Samford University is hosting two sessions June 20–24 and June 27–July 1 of Animate, an academy in worship, theology and the arts for youth.
Each session includes approximately 50 participants from South Carolina, Georgia, Alabama, Texas, Virginia, Michigan, Tennessee and Maryland who will join together at Samford for a week full of spiritual nourishment. Highlights will include unique worship services, community projects and field trips, and performances by Christian music groups.
The first week will feature Urban Doxology, a ministry from the Church Hill neighborhood of Richmond, Virginia. They are an active part of East End Fellowship, a community that endeavors to be a faithful presence seeking God’s joy and justice for its neighborhood out of love for Christ.
The second week will feature J. Kwest, an Emmy Award–winning pastor from Chicago, sharing meaningful stories through his music.
Participants also will connect with the Birmingham community at a dinner at the Birmingham Civil Rights Institute on Wednesday evening both sessions. Samford President Andrew Westmoreland will speak during the first week. Additionally, attendees will bake bread and prepare food baskets for local ministries as part of their Christian outreach.
Animate is open to any student who has completed 7th grade through 12th grade, and is interested in becoming a better worshiper or exploring a vocation in a worship and arts-related field, according to Eric Mathis, Samford assistant professor of music and Animate director. The program exposes participants to a wide range of worship styles and practices each morning and evening, led by Samford students with help from guests.
The sessions provoke thoughts about worship, theology and the arts while providing practical skills in worship leadership through workshops utilizing innovative, hands-on teaching methods, Mathis said. The week culminates in a festival of worship, where students plan and lead a 15-minute worship service with their small group, and they worship with friends who have done the same.
In 2012, Samford University was awarded a grant from CIOS (Christ is Our Salvation) Foundation to establish a center for worship and the arts at Samford whose goals were broadly defined, Mathis explained. The center provides resources for young people and communities of faith to enhance their worship practices, and offers opportunities for these same groups to explore the intersection between worship and the arts. The result of the partnership between Samford and CIOS became anima: The Forum for Worship and the Arts. Anima also received gifts from the Lilly Endowment Inc. as well as a second gift from CIOS in 2015.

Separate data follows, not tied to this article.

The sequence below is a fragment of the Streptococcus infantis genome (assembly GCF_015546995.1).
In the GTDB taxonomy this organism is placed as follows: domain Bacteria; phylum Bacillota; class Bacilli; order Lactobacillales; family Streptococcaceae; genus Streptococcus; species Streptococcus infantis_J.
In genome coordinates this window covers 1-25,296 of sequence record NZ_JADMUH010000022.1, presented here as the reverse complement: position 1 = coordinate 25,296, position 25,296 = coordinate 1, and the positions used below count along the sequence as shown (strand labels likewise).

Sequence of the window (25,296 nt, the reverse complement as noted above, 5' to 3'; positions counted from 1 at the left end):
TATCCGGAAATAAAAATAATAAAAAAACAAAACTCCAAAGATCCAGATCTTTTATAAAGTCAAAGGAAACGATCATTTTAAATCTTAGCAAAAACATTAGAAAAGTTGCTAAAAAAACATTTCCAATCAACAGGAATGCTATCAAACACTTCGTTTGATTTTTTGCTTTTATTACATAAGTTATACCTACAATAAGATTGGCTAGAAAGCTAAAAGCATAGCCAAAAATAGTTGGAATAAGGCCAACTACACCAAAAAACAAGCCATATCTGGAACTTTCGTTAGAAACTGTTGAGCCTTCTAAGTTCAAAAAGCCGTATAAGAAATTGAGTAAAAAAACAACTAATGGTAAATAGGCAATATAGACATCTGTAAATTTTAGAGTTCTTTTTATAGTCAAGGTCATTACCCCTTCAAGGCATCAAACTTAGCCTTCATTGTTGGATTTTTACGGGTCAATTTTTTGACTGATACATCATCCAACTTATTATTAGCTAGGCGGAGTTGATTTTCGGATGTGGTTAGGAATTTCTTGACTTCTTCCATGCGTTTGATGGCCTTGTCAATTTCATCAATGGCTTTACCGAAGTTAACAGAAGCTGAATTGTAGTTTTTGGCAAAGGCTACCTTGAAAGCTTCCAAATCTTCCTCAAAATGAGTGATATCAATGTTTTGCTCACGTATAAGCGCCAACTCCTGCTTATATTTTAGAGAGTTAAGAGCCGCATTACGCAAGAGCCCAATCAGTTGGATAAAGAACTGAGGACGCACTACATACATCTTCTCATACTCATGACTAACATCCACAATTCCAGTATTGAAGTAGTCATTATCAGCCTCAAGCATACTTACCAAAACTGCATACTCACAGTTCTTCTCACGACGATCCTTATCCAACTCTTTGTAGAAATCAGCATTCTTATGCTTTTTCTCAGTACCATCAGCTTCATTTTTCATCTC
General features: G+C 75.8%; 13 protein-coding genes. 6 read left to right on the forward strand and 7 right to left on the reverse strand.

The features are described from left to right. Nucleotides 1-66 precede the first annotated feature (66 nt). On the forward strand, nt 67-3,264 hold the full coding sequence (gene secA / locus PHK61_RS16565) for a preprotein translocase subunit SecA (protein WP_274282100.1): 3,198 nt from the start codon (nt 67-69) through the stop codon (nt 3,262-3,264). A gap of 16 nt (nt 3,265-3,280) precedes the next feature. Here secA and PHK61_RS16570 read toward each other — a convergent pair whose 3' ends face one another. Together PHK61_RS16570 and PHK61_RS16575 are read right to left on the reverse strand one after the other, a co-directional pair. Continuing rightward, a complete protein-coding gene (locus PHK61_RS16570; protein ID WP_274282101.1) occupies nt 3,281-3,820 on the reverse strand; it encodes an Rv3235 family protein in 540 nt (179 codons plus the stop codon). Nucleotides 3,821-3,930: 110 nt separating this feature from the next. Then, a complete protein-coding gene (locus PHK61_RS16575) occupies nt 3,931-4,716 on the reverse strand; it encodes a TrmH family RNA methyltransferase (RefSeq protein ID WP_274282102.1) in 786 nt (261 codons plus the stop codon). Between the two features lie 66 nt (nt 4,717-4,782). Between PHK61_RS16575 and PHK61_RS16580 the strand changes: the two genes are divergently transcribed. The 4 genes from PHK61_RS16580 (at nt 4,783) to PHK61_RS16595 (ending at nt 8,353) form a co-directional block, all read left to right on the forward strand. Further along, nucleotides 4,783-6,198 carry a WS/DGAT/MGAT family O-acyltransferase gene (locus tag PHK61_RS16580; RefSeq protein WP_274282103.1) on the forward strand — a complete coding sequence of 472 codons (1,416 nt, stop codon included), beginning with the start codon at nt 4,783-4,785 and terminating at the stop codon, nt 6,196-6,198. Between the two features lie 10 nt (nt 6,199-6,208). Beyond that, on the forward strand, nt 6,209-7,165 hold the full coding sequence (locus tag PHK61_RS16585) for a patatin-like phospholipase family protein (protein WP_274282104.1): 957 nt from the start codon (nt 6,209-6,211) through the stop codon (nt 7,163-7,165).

Now in its third year, Animate is an academy in worship, theology and the arts, and is one of the core focuses of anima. Its goal is to provide young people with spiritual formation, vocational exploration, service opportunities and individual and group instruction in all avenues of worship and the arts. Animate is staffed by Samford faculty and students, partner faculty and students from other colleges and universities, and prominent voices in worship, theology and the arts.
The centerpiece of anima’s work and mission is anima: The Forum on the Web. This innovative website makes anima accessible all over the world, and its potential as an online resource for churches and schools is significant in this digital age. Anima: the Forum on the Web includes teaching videos, model worship gatherings and interactive opportunities for those attending Animate.
Anima also provides a mentoring opportunity in worship and the arts through the Elisha Project, an effort to equip Samford students, other adults and congregations to mentor and serve adolescents interested in worship and the arts. The Elisha Project prepares Samford students for leadership roles in Animate, and has expansion plans to provide more resources for congregations and the Samford community to engage and explore topics related to adolescent worship practices, Mathis said.